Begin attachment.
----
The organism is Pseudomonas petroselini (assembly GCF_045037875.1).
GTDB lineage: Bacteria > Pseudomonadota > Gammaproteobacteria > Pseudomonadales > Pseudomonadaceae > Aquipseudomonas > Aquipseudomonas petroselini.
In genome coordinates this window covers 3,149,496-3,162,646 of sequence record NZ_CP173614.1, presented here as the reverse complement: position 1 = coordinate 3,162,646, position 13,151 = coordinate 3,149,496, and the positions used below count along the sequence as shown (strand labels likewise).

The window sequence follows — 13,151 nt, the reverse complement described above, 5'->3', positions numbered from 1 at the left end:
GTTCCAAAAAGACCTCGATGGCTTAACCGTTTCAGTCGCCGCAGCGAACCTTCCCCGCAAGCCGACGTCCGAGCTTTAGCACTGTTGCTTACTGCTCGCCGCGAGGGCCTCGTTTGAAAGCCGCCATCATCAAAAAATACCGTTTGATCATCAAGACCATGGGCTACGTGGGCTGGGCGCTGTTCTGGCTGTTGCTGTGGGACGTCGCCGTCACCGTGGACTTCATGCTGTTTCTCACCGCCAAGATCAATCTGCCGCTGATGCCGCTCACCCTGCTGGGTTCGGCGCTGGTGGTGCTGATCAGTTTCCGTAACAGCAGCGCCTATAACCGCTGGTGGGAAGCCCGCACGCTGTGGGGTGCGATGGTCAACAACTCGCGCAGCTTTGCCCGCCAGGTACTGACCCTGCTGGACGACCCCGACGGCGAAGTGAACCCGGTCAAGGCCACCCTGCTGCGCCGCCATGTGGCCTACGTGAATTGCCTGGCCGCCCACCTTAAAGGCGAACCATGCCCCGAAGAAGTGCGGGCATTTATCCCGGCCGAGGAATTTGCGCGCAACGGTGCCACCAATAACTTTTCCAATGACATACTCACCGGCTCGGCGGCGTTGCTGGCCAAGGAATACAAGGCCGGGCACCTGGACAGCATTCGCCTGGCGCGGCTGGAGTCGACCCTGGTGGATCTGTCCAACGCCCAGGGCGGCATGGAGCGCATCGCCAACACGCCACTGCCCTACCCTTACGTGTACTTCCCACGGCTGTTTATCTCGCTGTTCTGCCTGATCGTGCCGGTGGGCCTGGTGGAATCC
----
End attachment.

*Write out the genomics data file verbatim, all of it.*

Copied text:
The organism is Pseudomonas petroselini (assembly GCF_045037875.1).
GTDB lineage: Bacteria > Pseudomonadota > Gammaproteobacteria > Pseudomonadales > Pseudomonadaceae > Aquipseudomonas > Aquipseudomonas petroselini.
In genome coordinates this window covers 3,149,496-3,162,646 of sequence record NZ_CP173614.1, presented here as the reverse complement: position 1 = coordinate 3,162,646, position 13,151 = coordinate 3,149,496, and the positions used below count along the sequence as shown (strand labels likewise).

The window sequence follows — 13,151 nt, the reverse complement described above, 5'->3', positions numbered from 1 at the left end:
GTTCCAAAAAGACCTCGATGGCTTAACCGTTTCAGTCGCCGCAGCGAACCTTCCCCGCAAGCCGACGTCCGAGCTTTAGCACTGTTGCTTACTGCTCGCCGCGAGGGCCTCGTTTGAAAGCCGCCATCATCAAAAAATACCGTTTGATCATCAAGACCATGGGCTACGTGGGCTGGGCGCTGTTCTGGCTGTTGCTGTGGGACGTCGCCGTCACCGTGGACTTCATGCTGTTTCTCACCGCCAAGATCAATCTGCCGCTGATGCCGCTCACCCTGCTGGGTTCGGCGCTGGTGGTGCTGATCAGTTTCCGTAACAGCAGCGCCTATAACCGCTGGTGGGAAGCCCGCACGCTGTGGGGTGCGATGGTCAACAACTCGCGCAGCTTTGCCCGCCAGGTACTGACCCTGCTGGACGACCCCGACGGCGAAGTGAACCCGGTCAAGGCCACCCTGCTGCGCCGCCATGTGGCCTACGTGAATTGCCTGGCCGCCCACCTTAAAGGCGAACCATGCCCCGAAGAAGTGCGGGCATTTATCCCGGCCGAGGAATTTGCGCGCAACGGTGCCACCAATAACTTTTCCAATGACATACTCACCGGCTCGGCGGCGTTGCTGGCCAAGGAATACAAGGCCGGGCACCTGGACAGCATTCGCCTGGCGCGGCTGGAGTCGACCCTGGTGGATCTGTCCAACGCCCAGGGCGGCATGGAGCGCATCGCCAACACGCCACTGCCCTACCCTTACGTGTACTTCCCACGGCTGTTTATCTCGCTGTTCTGCCTGATCGTGCCGGTGGGCCTGGTGGAATCC